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HIS book is an attempt to faithfully portray the life of

Ta man.

It includes, as the appropriate background of such a portrait, a sketch of the public events which wrought on him and on which he wrought.

The first interest of the general public in the career of Samuel Bowles arises from the fact that he was an eminent journalist. He was one of the representative men through whom a new power in society has been developed and exercised. His field was in one sense narrow, for the Springfield Republican was published in a provincial town, and limited to a comparatively small circulation; but it exercised a wide influence. The best measure of its editor's attainment was not the number of readers he reached, but the theory and ideal of journalism which he exemplified. His personal history touches the principles of the art of newspaper-making.

The justification for sketching a nation's story as part of the story of a journalist's life is that the journalist has become an important factor in national affairs. Mr. Bowles's editorial work covered the period from the annexation of Texas to the close of reconstruction under President Hayes. He was a spectator and actor in the struggle which ended in the overthrow of slavery, and also in the problems which taxed the nation in the years following the war. A great part of the significance and value of his life lay in his contribution to these debates. VOL. I.


Their reflex influence on him was among the strongest forces that shaped his growth. We do not rightly appreciate the history of a nation, except as we see it entering into the thought and character of the individual citizen; nor do we appreciate the citizen, especially if he be a leader among his fellows, unless we keep before our eyes the fortunes of the great community of which he is a member.

The sketch here given of the more prominent events of the country's political history makes no pretensions to profundity of research or originality of view. It follows the line of central interest, the slavery question, the war, reconstruction, and reform,-touching collateral issues but lightly. It deals with thoughts and motives rather than with outward action; and the scenes of its drama lie more in the minds of the common people than in battle-fields or the chambers of Congress. Its materials have been drawn partly from standard works and partly from the volumes of the Republican. The files of a newspaper must not be trusted always to give the true proportion of the events which they narrate from day to day, and their record must be open to large correction from other sources. But, picturing the scene as it appeared to actors and contemporaries, and giving details caught by the reporter's pen before memory has had time to grow treacherous, they yield most abundant and vivid material.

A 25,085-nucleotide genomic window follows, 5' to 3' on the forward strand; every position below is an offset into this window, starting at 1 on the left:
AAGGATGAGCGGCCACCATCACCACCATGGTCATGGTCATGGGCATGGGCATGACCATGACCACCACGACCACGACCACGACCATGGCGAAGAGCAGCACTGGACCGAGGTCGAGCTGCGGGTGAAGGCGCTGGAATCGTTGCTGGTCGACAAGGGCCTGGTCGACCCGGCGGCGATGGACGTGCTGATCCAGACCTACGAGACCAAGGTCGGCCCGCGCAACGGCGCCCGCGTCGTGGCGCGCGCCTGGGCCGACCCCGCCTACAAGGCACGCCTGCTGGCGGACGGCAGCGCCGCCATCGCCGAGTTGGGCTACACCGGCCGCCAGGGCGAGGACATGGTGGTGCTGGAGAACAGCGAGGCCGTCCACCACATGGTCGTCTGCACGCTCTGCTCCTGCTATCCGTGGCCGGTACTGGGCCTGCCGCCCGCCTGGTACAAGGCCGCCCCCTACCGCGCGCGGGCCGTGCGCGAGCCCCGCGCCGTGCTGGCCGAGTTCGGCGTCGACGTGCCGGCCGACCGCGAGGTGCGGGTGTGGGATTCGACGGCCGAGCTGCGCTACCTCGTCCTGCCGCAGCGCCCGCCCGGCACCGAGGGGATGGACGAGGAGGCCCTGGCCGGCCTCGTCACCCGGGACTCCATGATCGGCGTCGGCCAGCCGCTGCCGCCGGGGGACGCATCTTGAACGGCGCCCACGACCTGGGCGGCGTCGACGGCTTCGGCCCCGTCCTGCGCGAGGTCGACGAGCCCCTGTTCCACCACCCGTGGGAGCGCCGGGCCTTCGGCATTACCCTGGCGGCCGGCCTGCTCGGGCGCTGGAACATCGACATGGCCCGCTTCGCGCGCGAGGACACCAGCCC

The more essential part of the book is that which deals with the personal life of its subject. Few men in his generation had a more striking personality than "Sam Bowles," and few were more widely known. He was a man of strong, racy, many-sided individuality,—a man richly worth knowing even by report, if the biographer has at all succeeded in representing his true quality. It has been my desire to show him just as he was,-in his virtues and in his faults; in the successive phases of his growth; in the aspects in which he disclosed him

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self to the public, to his friends, to his enemies. I have tried to discern and present the underlying and governing forces of his life. Whatever has been my success or failure in this attempt, I have at least been able to show one characteristic aspect of the man, unwarped and uncolored by any misinterpreting medium, in the large selections from his private letters. One may say of them what Emerson says of Montaigne's essays: "The sincerity and marrow of the man reaches to his sentences. Cut these words and they would bleed; they are vascular and alive."

I acknowledge warmly the generosity with which his family and his most intimate friends have placed his correspondence at my disposal. In some cases with no small sacrifice of personal feelings, they have contributed the material toward showing him to the world with something of the charm which they knew in him. The reader of the book will scarcely need to be apprised that while the members of Mr. Bowles's family have given very valuable matter to the writer, he is solely responsible for the judgments which are expressed.

For the rest, the work must speak for itself. It addresses itself to the common interest of humanity. The writer says to his readers: Behold a man! Thus he looked, thus he acted, thus he grew; this was his work, these were his joys, these were his battles, his defeats, his victories; such was the front he wore to the world, and so he opened his heart to those he loved; this was the outcome of his life, and this is its significance and appeal.

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